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How can I help my son practice blending sounds as he reads?

Question: 

How can I help my son practice blending sounds as he reads?

Answer: 

You can do a lot to help your child practice. One way is to use modeling to introduce these skills. As you read to your child, sound out some of the words before you say them completely. Also, you can make a game to practice blending. Give your child a picture (e.g. a cat) and have him sound out the name while placing marbles, drawing marks, or tapping their fingers for each of the individual sounds in the word (e.g., /c/.../a/.../t/ is composed of 3 sounds, thus the child would use 3 marbles, marks, or taps.) You can also practice counting syllables by clapping or using your fingers to tap out the number of different sounds, or phonemes, in a word.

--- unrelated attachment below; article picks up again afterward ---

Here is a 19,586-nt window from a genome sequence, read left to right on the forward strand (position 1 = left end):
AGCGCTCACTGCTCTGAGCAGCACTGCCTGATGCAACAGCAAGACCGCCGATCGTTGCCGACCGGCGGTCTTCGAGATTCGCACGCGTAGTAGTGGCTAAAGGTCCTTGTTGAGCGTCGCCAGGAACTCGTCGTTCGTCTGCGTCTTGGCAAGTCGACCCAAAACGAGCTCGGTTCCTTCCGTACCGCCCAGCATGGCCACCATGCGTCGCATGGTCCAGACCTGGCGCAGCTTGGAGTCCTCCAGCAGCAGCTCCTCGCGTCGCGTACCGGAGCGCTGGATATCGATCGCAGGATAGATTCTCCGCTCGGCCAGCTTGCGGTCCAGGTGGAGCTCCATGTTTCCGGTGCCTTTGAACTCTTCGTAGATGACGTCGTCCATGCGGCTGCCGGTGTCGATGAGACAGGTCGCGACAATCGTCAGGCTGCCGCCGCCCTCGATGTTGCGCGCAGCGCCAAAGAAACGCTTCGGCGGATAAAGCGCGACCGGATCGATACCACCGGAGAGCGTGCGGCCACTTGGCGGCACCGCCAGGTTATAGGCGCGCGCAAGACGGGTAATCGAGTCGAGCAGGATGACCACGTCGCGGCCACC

Once he can do this, have him practice sliding the sounds together. Check out the following segment of our Launching Young Readers series which models this very skill:

As your child continues to develop as a reader, the best thing you can do as a parent is to support him and give him many opportunities to practice.

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"To learn to read is to light a fire; every syllable that is spelled out is a spark." — Victor Hugo, Les Miserables